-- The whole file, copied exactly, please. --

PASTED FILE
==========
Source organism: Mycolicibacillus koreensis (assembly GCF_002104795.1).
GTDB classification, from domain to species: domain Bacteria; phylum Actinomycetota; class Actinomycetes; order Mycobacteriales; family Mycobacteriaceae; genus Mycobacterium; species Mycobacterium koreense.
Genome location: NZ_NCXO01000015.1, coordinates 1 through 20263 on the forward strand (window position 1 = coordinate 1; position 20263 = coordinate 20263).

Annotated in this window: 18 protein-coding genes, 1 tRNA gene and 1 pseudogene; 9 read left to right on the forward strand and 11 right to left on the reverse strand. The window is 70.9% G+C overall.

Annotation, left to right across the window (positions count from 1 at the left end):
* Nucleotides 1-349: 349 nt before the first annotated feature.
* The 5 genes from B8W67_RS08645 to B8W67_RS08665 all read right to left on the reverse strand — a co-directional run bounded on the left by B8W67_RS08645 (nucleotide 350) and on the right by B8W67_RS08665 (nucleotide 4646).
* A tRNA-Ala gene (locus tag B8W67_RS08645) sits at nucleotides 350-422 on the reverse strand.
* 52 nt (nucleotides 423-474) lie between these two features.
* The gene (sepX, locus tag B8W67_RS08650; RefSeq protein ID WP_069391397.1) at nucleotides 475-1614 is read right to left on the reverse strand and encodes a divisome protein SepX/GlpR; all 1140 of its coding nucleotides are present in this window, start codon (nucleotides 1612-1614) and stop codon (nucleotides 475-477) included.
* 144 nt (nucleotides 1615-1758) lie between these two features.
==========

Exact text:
Source organism: Mycolicibacillus koreensis (assembly GCF_002104795.1).
GTDB classification, from domain to species: domain Bacteria; phylum Actinomycetota; class Actinomycetes; order Mycobacteriales; family Mycobacteriaceae; genus Mycobacterium; species Mycobacterium koreense.
Genome location: NZ_NCXO01000015.1, coordinates 1 through 20263 on the forward strand (window position 1 = coordinate 1; position 20263 = coordinate 20263).

Annotated in this window: 18 protein-coding genes, 1 tRNA gene and 1 pseudogene; 9 read left to right on the forward strand and 11 right to left on the reverse strand. The window is 70.9% G+C overall.

Annotation, left to right across the window (positions count from 1 at the left end):
* Nucleotides 1-349: 349 nt before the first annotated feature.
* The 5 genes from B8W67_RS08645 to B8W67_RS08665 all read right to left on the reverse strand — a co-directional run bounded on the left by B8W67_RS08645 (nucleotide 350) and on the right by B8W67_RS08665 (nucleotide 4646).
* A tRNA-Ala gene (locus tag B8W67_RS08645) sits at nucleotides 350-422 on the reverse strand.
* 52 nt (nucleotides 423-474) lie between these two features.
* The gene (sepX, locus tag B8W67_RS08650; RefSeq protein ID WP_069391397.1) at nucleotides 475-1614 is read right to left on the reverse strand and encodes a divisome protein SepX/GlpR; all 1140 of its coding nucleotides are present in this window, start codon (nucleotides 1612-1614) and stop codon (nucleotides 475-477) included.
* 144 nt (nucleotides 1615-1758) lie between these two features.